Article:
United States District Court, D. Montana, Great Falls Division
FINDINGS AND RECOMMENDATIONS OF UNITED STATES
Johnston, United States Magistrate Judge
November 16, 2017, Plaintiff Laurence Stewart filed a Motion
to Amend his Complaint (Doc. 60) and a Motion to Serve
Amended Complaint and Direct Defendants to Answer (Doc.
The motions should be denied.
of background, this Court issued a Scheduling Order on May
19, 2017 requiring that all motions to amend the pleadings be
filed on or before August 7, 2017. (Doc. 37 at 7.) That Order
specifically provided that, “[n]o amendments will be
allowed after this date without a showing of good cause and
with leave of Court.” (Doc. 37 at 7 citing Fed.R.Civ.P.
16(b)(4) (“A schedule may be modified only for good
cause and with the judge's consent.”)).
motion to amend, Mr. Stewart first seeks to rename Chief of
Security Stewart as a Defendant. Mr. Stewart named Chief
Stewart as a Defendant in his original complaint. He then
sought to amend his Complaint to dismiss Chief Stewart. (Doc.
44 at 1-2.) That motion was granted and Chief Stewart was
dismissed on July 29, 2017. (Doc. 52.)
Stewart also seeks to add Warden Douglas Fender as a
Defendant. Warden Fender was the Assistant Warden at the time
that Mr. Stewart's allegations arose and he was mentioned
in the original Complaint. (Doc. 2 at 12.)
Stewart seeks to add these Defendants based upon facts which
he previously alleged and therefore he contends that both
Defendants have been put on notice and should not be
prejudiced. He also argues that he had no way of knowing the
details of their involvement until now, through discovery.
Defendants (Defendants Berkebile, Arnold, Spiegle, and
Weaver) object to Mr. Stewart's amendment on the grounds
that it is untimely, that Mr. Stewart has not shown good
cause for his late amendment, and that it would prejudice the
newly named Defendants since discovery has been completed in
this matter. (Doc. 62.)
a motion to amend is subject to Rule 15(a) of the Federal
Rules of Civil Procedure, which provides that “[t]he
court should freely give leave [to amend] when justice so
requires.” Fed.R.Civ.P. 15(a)(2). However,
“[o]nce the district court had filed a pretrial
scheduling order pursuant to Federal Rule of Civil Procedure
16 which established a timetable for amending pleadings that
rule's standards controlled.” Johnson v.
Mammoth Recreations, Inc., 975 F.2d 604, 607-08 (9th
Cir. 1992); see In re W. States Wholesale Natural Gas
Antitrust Litig., 715 F.3d 716, 737 (9th Cir. 2013).
16(b) requires a party seeking leave to amend to demonstrate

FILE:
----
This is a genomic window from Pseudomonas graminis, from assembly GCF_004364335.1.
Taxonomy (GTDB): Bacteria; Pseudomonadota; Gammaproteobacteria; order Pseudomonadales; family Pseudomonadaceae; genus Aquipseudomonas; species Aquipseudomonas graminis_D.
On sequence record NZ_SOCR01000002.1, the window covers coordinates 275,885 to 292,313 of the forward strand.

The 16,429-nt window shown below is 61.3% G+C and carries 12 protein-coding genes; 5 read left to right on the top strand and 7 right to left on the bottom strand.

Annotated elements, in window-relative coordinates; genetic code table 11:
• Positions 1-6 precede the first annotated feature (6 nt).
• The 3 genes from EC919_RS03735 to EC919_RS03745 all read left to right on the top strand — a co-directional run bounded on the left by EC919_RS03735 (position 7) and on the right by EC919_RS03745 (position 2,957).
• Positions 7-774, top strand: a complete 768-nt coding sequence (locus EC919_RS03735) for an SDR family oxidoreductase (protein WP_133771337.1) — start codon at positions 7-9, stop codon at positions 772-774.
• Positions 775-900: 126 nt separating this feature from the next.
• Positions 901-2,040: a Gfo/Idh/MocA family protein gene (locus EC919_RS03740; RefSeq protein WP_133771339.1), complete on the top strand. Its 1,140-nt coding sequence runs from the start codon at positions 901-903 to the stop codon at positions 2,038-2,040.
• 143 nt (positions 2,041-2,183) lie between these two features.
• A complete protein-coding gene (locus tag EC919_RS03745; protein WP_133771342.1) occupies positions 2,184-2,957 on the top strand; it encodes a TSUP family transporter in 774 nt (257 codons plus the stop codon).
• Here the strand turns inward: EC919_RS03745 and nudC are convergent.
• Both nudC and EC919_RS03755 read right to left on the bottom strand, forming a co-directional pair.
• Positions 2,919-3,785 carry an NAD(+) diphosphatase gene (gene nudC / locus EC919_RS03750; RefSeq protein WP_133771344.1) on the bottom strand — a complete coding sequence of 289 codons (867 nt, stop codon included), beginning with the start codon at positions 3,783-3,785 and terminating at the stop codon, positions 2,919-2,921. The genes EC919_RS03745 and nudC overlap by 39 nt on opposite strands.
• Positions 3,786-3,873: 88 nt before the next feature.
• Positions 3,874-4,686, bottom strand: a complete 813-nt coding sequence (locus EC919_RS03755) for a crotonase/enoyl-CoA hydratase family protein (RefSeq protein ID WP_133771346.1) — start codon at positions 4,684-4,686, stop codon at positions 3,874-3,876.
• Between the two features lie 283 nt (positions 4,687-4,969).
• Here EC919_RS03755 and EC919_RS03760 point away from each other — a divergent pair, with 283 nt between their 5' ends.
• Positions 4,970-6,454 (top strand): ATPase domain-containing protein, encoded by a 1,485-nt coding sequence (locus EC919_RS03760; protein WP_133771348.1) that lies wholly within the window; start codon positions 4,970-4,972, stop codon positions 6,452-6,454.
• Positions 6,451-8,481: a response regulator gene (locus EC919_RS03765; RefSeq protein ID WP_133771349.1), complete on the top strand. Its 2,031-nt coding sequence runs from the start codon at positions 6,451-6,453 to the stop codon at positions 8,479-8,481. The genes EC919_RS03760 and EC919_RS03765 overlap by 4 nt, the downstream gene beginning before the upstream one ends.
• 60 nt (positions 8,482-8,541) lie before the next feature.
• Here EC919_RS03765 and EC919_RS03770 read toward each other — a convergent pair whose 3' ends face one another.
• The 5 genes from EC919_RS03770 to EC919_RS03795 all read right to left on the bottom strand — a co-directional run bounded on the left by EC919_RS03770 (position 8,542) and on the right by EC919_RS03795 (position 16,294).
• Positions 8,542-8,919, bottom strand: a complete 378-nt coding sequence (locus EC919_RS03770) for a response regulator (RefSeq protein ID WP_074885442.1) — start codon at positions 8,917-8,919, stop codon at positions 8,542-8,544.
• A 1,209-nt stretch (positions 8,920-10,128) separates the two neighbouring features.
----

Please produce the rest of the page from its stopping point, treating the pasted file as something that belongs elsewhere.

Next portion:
“good cause.” Fed.R.Civ.P. 16(b). “Rule
16(b)'s ‘good cause' standard primarily
considers the diligence of the party seeking
amendment.” Johnson, 975 F.2d at 609.
“If that party was not diligent, the inquiry should
end.” Id. “Although the existence or
degree of prejudice to the party opposing the modification
might supply additional reasons to deny a motion, the focus
of the inquiry is upon the moving party's reasons for
seeking modification.” Id.
cause is found, the court must then evaluate the request to
amend in light of Rule 15(a)'s liberal standard.
Id. at 608. Leave to amend should be granted unless
amendment: (1) would cause prejudice to the opposing party,
(2) is sought in bad faith, (3) creates undue delay, (4) or
is futile. Chudacoff v. Univ. Med. Ctr. of S. Nev.,
649 F.3d 1143, 1153 (9th Cir. 2011) (citing Foman v.
Davis, 371 U.S. 178, 182 (1962)).
the Court agrees with the CCA Defendants that an amendment to
the pleadings is not proper at this stage of the litigation.
Mr. Stewart has not shown diligence and therefore cannot
establish good cause, the amendment would cause prejudice to
the opposing parties, and it would create undue delay.
Stewart was aware of these individuals involvements in this
case as he indicated in his original Complaint filed October
6, 2015, that Chief of Security Stewart and the Assistant
Warden (now Warden Fender) likely made some decisions
throughout this incident. (Doc. 2 at 12.) Despite his
awareness of their involvement, there is no evidence that he
made any attempt to conduct discovery or otherwise make a
determination on the specifics of that involvement. He makes
no showing that he was diligent in investigating the actions
of these individuals Mr. Stewart argues that he had no way of
knowing the details of these Defendants' involvement
until now, through the use of discovery, but he does not
explain when or how he first became aware of the
“details of these defendants involvement.” He
does not explain how or when he was advised that Chief of
Security Stewart “approved the decision made by Spiegle
and Arnold” and that Warden Fender upheld Weaver's
decision finding him guilty of the disciplinary write-up. Mr.
Stewart failed to show good cause for filing his amendment so
late in this litigation.
addition, the Court agrees that to allow such an amendment at
this late stage in the proceedings would prejudice Mr.
Stewart and Warden Fender. Discovery was to be completed by
December 11, 2017 and dispositive motions are due January 5,
2018. (Amended Scheduling Order, Doc. 57 at 2.) These
individuals have not taken part in the discovery and ...